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#1 samishal OFFLINE  

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Posted Sun Apr 15, 2012 4:35 PM

I currently do some volunteering at the National museum of Computing, and since the anniversary of the TI-99/4A is coming up (June 12th for those who dont know) I would like to do a special display about the TI.

I was just wondering if anyone had any suggestions?

I was thinking about having three or four TI's set up each running different programs and having a few extra carts about to show people other software, and then having a few large displays with lots of information and fancy pictures and colours, I was also going to prepare a small talk maybe 5-10 minutes long, as if I propose this to the board I will be put in charge of the entire running of the display.

Any suggestions are welcome, different layouts, display information which programs to show off, etc

Just thought that since I want to do a display about the TI's I best do it right :)

Samishal

#2 Stuart OFFLINE  

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Posted Sun Apr 15, 2012 4:58 PM

Maybe your 'small talk' could include an 'interview' with a console about how it feels to be still running after all these years, using the TEII text-to-speech?

Has anyone tried an "Eliza" program (http://en.wikipedia.org/wiki/ELIZA) with the text-to-speech?

#3 samishal OFFLINE  

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Posted Sun Apr 15, 2012 5:40 PM

WOAH!!! thats a fantastic idea, i will have to check the hardware archives to see that museum has the relevant hardware, thanks Stuart!

#4 Willsy OFFLINE  

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Posted Sun Apr 15, 2012 5:50 PM

Hell yeah, what a great idea Stuart!

#5 samishal OFFLINE  

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Posted Sun Apr 15, 2012 5:53 PM

Willsy I remeber you showing me a different text to speech utility at the AGM in august, would you be able to tell me a it more baout it since the standard one is somewhat shit

Edited by samishal, Sun Apr 15, 2012 6:48 PM.


#6 kl99 OFFLINE  

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Posted Mon Apr 16, 2012 3:51 AM

I am not sure I get it yet:
Do you want to make a chat between two ti-99 systems connected via serial/parallel interface? On such a system users could enter text on one system and it shows up (and the text is spoken out optionally) on the other system. Text entering and showing/spoken out vica versa between two systems.

Or do you want one system that simulates a chat between the user and the system? Where the computer part of the chat is speaken out. Like in Wargames.

The TEII speech options are really good for both situations. You don't need a disk system like.
Check the TEII manual, Point 14 Appendix C: Accessing Text-to-Speech in TI Basic and Point 15: List of allophones.

For a chat simulation with the computer you can optimize the speech quality of its answers:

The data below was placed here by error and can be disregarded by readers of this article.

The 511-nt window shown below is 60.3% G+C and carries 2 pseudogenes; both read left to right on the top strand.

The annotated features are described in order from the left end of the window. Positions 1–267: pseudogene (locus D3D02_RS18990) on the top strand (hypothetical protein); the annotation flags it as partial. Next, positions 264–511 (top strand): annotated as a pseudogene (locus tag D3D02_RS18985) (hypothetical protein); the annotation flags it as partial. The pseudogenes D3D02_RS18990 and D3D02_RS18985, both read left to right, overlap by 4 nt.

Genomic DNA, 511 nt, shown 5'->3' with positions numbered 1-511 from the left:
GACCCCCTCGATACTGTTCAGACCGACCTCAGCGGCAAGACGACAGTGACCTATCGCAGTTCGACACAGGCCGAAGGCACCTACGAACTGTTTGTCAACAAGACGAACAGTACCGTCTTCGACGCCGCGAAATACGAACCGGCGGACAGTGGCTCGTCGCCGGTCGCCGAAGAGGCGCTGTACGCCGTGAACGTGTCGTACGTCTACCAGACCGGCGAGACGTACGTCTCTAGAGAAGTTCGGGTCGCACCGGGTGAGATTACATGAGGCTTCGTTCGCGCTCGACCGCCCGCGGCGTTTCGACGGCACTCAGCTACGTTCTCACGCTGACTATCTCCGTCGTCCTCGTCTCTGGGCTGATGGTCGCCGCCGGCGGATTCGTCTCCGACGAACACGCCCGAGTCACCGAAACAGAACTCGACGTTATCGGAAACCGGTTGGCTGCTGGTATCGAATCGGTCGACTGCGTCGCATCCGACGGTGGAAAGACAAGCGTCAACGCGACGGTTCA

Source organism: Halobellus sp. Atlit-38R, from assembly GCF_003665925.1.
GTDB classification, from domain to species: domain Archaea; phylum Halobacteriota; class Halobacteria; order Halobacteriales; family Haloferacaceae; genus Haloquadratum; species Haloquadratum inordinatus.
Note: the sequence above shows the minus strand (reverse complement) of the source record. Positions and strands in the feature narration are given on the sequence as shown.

The TEII manual explains how to set the pitch and slope, setting stress points, breaks, setting inflections.
In cases where this doesn't work you can setup Allophone speech and create your one words with its own pronouncation.
There was a TI Disk Software released for XB called Text to Speech which gives you about the same amount of possibilities like you would have using the TEII, but it needs a disk system and the routines take up a part of your avaiable ram:
Here is the manual of this Disk Software: ftp://ftp.whtech.com/datasheets%20and%20manuals/Text-to-Speech.pdf
But I suggest using TEII

#7 Willsy OFFLINE  

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Posted Mon Apr 16, 2012 7:02 AM

The only one I know of is TEII - that does text to speech. It used to just *kill* the Communist 64 owners ;-)

#8 samishal OFFLINE  

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Posted Mon Apr 16, 2012 7:24 AM

I think Stuart's idea was to have me type in questions into the TI and have the TI output (in the form of text to speech) answers so that I could simulate an interview. I have made chatter bots before so programming the thing should be a breeze, however I have never done and text to speech other than the one that comes in the XB cart. So if you could point me to some info on TEII that would be cool.

#9 Willsy OFFLINE  

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Posted Mon Apr 16, 2012 7:56 AM

I think Stuart means that *you* talk to the computer (like you are interviewing it or something). And the TI responds using its voice. Obviously, you will have a written script that both you and the computer are following. You could simply use the keyboard whereby it waits for you to press a key and then it speaks the next item on the script - however, a better way would be to use the fire button on the joystick port - wire it up to a footswitch and you can use your foot to signal the computer. Hopefully your audience won't notice the foot!

#10 Willsy OFFLINE  

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Posted Mon Apr 16, 2012 8:00 AM

You need to get hold of a terminal emulator II cartridge. THe program to do the speech can be written in TI BASIC, including the joystick bit.

Here is one; it's in the USA but it seems cheap enough... Maybe there's someone here who can send you a module. I don't think I have one.

#11 kl99 OFFLINE  

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Posted Mon Apr 16, 2012 8:17 AM

Basic code is this:

100 OPEN #1:"SPEECH",OUTPUT
110 INPUT "INPUT TEXT HERE: ":A$
120 PRINT #1:A$
130 GOTO 110

You can build a chat simulator around that.
The pronouncation is described in the TEII manual, try these for a first look:

PRINT #1:"^SUPERB"
PRINT #1:"^>SUPERB"
PRINT #1:"_WHAT ^ TIME IS _IT"

I found a public download option of the manual here:
ftp://ftp.whtech.com...r_II_Manual.zip (unzip the .cbz file to get the jpg files)

I guess there will be a few guys willing to help you getting such a demo running.

I suggest making one version of the computer messages, that is "printed" to the speech channel including pronouncation optimization and one clean text version that is "printed" on the screen.

What should the basic interaction be about? Will this program run as an interaction program when visitors enter the room? Or should this be a one-time demo where you enter the user text (that you prepared because you know how the machine reacts)?

Edited by kl99, Mon Apr 16, 2012 8:19 AM.


#12 samishal OFFLINE  

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Posted Mon Apr 16, 2012 8:23 AM

So the terminal emulator cart can also do speech? The foot switch is an execellent idea Willsy

#13 kl99 OFFLINE  

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Posted Mon Apr 16, 2012 9:18 AM

whatever cartridge you use you need the speech synthesizer of course.

basically any assembler program can use an attached speech synthesizer.

extended basic, terminal emulator II have preinstalled routines to access (use) speech from within basic.

the editor assembler / mini memory gives you the possibility to program in assembly so you can create speech using those.